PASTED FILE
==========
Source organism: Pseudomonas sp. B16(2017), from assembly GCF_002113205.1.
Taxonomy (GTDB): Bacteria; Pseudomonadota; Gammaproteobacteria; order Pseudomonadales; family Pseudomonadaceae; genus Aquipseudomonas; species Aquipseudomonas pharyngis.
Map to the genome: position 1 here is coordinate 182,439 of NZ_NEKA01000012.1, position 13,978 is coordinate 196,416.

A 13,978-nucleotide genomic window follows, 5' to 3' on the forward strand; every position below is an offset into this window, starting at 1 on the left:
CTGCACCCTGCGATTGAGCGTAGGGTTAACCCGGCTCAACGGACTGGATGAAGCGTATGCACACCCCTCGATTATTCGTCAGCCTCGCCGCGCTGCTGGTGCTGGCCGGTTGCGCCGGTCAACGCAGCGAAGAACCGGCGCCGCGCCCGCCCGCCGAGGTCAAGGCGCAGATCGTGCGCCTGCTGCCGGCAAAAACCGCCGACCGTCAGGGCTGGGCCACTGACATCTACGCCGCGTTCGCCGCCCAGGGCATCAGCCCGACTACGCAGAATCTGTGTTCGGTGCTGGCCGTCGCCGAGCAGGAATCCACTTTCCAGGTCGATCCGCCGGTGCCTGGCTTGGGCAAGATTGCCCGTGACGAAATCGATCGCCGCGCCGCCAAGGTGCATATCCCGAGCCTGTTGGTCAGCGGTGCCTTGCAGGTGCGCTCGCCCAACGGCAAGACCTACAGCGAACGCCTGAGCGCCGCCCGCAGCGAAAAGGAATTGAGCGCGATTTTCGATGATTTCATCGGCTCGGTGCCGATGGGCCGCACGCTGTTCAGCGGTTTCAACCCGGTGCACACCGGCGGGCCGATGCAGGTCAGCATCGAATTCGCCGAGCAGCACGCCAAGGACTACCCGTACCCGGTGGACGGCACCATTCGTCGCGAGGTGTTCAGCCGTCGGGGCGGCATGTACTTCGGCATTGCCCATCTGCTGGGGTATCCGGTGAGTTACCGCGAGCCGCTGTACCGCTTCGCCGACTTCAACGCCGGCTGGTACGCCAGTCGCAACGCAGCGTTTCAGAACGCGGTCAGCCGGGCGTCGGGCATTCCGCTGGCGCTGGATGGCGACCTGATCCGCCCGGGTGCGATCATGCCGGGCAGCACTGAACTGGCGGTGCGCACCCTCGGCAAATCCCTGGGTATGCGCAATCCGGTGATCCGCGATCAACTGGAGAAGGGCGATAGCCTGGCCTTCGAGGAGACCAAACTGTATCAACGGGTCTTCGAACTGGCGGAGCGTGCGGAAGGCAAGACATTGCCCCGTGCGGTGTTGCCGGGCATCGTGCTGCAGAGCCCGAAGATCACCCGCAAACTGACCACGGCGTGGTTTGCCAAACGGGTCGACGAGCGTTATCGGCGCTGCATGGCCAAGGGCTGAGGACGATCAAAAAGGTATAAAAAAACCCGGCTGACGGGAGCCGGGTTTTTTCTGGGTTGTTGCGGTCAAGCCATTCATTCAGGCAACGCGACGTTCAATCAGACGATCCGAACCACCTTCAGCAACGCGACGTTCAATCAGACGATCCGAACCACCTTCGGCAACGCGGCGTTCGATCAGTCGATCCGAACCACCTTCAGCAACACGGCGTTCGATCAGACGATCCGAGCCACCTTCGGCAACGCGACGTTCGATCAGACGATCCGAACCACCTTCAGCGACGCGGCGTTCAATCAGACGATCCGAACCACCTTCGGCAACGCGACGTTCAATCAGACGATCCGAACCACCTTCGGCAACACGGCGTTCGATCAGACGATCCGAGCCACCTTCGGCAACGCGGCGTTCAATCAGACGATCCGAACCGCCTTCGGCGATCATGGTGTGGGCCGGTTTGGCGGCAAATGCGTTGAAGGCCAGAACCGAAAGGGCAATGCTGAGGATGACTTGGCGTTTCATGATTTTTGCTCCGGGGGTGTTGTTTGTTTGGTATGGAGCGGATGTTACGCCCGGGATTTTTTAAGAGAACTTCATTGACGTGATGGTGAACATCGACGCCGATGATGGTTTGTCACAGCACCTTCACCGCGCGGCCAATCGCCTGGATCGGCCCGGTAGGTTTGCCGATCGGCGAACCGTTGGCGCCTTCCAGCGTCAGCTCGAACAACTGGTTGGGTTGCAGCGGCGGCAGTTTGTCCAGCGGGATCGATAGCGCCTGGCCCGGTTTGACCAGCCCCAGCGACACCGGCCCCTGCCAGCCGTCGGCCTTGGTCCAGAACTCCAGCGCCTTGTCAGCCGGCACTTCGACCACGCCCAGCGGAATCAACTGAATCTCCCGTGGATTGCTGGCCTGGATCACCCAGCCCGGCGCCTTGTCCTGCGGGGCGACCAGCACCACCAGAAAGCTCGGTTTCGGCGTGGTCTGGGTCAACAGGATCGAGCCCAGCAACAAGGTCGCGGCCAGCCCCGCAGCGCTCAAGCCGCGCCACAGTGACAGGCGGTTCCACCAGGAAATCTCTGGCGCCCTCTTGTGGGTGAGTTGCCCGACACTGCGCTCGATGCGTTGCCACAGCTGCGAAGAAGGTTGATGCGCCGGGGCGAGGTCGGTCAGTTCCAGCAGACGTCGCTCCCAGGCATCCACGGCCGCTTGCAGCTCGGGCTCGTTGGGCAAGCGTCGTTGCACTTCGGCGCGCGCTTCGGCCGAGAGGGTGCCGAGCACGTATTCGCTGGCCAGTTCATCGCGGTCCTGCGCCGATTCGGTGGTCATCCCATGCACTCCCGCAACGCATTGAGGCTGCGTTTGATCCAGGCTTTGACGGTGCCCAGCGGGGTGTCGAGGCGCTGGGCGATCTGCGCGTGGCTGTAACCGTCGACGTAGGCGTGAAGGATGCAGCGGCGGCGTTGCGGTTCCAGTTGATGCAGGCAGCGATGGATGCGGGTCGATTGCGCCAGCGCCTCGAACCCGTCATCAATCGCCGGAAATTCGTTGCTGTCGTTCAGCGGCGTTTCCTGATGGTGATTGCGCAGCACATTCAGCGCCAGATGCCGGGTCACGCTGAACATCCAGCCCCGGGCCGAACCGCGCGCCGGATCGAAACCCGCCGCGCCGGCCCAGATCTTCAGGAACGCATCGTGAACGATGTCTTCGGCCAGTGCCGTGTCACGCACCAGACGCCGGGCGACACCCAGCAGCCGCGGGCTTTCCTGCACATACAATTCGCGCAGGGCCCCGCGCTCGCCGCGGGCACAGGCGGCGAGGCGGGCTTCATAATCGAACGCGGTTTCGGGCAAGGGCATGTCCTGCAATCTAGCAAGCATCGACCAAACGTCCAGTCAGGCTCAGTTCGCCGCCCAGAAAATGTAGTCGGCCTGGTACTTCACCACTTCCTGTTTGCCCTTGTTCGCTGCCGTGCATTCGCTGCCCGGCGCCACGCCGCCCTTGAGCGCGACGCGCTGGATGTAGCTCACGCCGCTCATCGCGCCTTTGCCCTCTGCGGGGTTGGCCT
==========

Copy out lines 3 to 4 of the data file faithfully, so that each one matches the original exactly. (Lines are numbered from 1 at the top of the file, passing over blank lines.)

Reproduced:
Map to the genome: position 1 here is coordinate 182,439 of NZ_NEKA01000012.1, position 13,978 is coordinate 196,416.

A 13,978-nucleotide genomic window follows, 5' to 3' on the forward strand; every position below is an offset into this window, starting at 1 on the left: